Posted by SEEDS Team on Feb 11 , 2019 - 09:17 am
The City of Traverse City replaced 76 light fixtures at the historic Carnegie Library Building based on energy efficiency recommendations made by SEEDS, moving the City towards its operational goal of 100% renewable electricity by 2020. The original 120 watt light fixtures were replaced with 39 watt flat panel LED lights, which will use 66% less energy.
The Carnegie Library Building was built in 1903 and was the home of the Traverse Area District Library until it moved in 1999 to a larger space. The historic building now houses the Crooked Tree Art Center which holds exhibitions, art classes, and other events.
"It is equally, if not more important, to consider conservation and efficiency measures as we make progress toward our 100% target," said Mayor Jim Carruthers in response to the upgrades. According to Kevin Summers, SEEDS Energy Education Specialist, this fixture update could reduce the energy usage of the building by as much as 15,365 kilowatt hours a year, reducing greenhouse gas emissions by nearly 11 metric tons. "That's equivalent to the carbon sequestered by 13 acres of forest in one year," he said, adding that "the new lights will pay for themselves while also providing improved lighting for the gallery and classroom spaces."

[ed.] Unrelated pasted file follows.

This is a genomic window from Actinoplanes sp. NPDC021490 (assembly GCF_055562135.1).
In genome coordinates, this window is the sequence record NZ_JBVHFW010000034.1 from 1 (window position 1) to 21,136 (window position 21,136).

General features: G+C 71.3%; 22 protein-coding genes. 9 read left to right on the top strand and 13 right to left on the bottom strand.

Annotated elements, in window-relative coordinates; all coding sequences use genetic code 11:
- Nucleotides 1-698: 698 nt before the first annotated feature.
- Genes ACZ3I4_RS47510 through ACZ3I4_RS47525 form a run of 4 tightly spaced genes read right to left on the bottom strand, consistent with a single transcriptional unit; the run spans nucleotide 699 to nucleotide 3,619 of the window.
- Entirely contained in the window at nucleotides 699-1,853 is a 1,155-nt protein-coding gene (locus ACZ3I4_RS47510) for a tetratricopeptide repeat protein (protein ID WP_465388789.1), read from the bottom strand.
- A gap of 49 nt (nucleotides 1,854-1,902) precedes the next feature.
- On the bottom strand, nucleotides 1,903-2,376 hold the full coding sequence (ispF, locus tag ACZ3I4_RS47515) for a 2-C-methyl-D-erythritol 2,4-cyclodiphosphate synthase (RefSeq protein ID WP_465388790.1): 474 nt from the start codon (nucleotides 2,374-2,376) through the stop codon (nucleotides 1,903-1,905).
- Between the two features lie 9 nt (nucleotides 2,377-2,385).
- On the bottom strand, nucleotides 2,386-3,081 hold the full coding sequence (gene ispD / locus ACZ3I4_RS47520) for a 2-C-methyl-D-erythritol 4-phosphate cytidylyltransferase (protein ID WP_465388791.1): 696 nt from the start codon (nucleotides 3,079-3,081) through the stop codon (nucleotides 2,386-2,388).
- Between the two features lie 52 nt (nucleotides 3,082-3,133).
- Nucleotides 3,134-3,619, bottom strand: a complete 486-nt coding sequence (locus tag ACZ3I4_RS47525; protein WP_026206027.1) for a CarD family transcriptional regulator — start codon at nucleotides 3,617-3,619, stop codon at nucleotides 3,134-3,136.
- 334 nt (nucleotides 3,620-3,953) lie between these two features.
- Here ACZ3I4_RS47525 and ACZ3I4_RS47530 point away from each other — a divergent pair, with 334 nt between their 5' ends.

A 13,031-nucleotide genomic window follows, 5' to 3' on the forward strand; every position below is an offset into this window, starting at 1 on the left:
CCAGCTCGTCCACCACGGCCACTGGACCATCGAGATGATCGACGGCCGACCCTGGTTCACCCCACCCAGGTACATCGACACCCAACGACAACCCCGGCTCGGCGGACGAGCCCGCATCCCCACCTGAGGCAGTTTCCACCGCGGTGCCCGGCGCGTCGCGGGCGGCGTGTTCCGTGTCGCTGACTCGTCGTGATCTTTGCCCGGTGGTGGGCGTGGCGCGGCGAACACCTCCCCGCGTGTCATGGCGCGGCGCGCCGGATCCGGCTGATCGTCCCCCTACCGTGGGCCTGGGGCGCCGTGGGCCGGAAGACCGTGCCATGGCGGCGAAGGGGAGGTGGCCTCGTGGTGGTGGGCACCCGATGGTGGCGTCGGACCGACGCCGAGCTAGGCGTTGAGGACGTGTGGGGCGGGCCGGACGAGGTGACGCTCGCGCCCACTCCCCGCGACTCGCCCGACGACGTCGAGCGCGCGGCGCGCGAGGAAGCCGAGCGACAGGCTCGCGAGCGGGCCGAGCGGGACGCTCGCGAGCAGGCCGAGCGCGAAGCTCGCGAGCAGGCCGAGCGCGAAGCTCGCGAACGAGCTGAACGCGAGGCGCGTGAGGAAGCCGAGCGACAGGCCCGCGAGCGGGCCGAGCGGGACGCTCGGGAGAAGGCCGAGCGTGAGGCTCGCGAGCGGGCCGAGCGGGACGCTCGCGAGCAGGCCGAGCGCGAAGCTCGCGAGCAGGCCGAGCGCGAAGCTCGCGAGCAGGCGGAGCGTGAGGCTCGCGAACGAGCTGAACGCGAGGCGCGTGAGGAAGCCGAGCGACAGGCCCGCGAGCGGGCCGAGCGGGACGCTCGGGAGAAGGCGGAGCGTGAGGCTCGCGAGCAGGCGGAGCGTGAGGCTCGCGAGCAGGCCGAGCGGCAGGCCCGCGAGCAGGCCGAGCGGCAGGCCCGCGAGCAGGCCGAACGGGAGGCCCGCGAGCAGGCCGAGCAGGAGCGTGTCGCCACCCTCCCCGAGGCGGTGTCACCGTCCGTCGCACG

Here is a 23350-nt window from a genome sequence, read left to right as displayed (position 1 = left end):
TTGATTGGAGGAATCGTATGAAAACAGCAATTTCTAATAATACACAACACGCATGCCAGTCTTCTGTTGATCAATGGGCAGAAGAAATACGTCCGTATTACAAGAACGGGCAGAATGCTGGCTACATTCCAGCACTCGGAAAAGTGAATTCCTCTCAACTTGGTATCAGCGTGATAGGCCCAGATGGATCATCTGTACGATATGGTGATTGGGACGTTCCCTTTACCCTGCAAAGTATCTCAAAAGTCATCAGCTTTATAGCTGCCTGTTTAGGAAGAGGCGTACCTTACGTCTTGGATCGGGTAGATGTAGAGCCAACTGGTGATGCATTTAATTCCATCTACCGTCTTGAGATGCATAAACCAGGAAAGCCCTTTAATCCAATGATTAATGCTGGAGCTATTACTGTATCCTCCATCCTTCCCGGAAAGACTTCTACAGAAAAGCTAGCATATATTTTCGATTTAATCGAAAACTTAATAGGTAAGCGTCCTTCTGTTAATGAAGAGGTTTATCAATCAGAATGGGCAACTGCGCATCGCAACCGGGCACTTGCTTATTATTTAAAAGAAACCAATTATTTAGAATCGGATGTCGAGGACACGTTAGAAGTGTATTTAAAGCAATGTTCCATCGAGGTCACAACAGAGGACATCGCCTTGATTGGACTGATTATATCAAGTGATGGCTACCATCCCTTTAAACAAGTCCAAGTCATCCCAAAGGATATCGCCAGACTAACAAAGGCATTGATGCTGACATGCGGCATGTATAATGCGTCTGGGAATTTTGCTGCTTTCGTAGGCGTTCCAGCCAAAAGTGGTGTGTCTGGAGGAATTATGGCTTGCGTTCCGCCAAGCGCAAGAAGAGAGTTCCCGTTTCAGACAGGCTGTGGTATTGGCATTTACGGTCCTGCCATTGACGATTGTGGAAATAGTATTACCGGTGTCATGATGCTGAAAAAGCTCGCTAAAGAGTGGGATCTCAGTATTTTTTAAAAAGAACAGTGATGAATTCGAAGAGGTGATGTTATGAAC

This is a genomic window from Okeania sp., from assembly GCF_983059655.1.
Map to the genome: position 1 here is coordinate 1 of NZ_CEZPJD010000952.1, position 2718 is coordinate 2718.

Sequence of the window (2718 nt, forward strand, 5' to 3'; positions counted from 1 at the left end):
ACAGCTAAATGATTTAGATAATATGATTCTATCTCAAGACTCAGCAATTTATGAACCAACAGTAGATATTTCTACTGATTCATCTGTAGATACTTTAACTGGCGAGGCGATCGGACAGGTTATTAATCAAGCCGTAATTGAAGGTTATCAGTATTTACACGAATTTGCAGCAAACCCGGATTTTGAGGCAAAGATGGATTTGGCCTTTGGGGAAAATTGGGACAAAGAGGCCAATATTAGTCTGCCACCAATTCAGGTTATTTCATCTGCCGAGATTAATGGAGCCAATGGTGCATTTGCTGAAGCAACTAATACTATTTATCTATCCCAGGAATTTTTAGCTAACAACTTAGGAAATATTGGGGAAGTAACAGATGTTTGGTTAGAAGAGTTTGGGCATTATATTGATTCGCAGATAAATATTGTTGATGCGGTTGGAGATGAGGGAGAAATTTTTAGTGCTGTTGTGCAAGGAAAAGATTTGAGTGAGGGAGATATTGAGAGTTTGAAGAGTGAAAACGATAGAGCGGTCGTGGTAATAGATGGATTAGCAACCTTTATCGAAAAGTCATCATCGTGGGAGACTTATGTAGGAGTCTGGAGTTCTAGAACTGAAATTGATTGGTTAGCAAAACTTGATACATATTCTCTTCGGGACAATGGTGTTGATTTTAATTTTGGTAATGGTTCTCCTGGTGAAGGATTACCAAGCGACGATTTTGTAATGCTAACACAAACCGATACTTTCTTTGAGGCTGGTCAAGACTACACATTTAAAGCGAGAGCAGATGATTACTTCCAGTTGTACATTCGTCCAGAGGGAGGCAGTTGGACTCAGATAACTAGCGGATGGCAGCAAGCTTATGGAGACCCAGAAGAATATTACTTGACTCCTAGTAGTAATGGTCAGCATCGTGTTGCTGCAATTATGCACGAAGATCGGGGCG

Derek Melville, Traverse City's Park and Recreation Superintendent, and Kevin Summers, SEEDS Energy Education Specialist, discuss the technicalities of the new LED light fixtures, that will use 66% less energy than the originals.
"We are trying to be sustainable and environmentally-friendly in our parks and public buildings," said Derek Melville, Traverse City's Park and Recreation Superintendent and responsible for project implementation. "We are responsibly using City dollars efficiently to make them go as far as possible." By replacing the old fixtures with new, more efficient technology, the City avoided making costly repairs to aging, outdated, and unsafe lighting fixtures. The City is also working with its municipal electric utility, Traverse City Light & Power, on a partial rebate, which will further reduce the cost of an an already cost-effective project.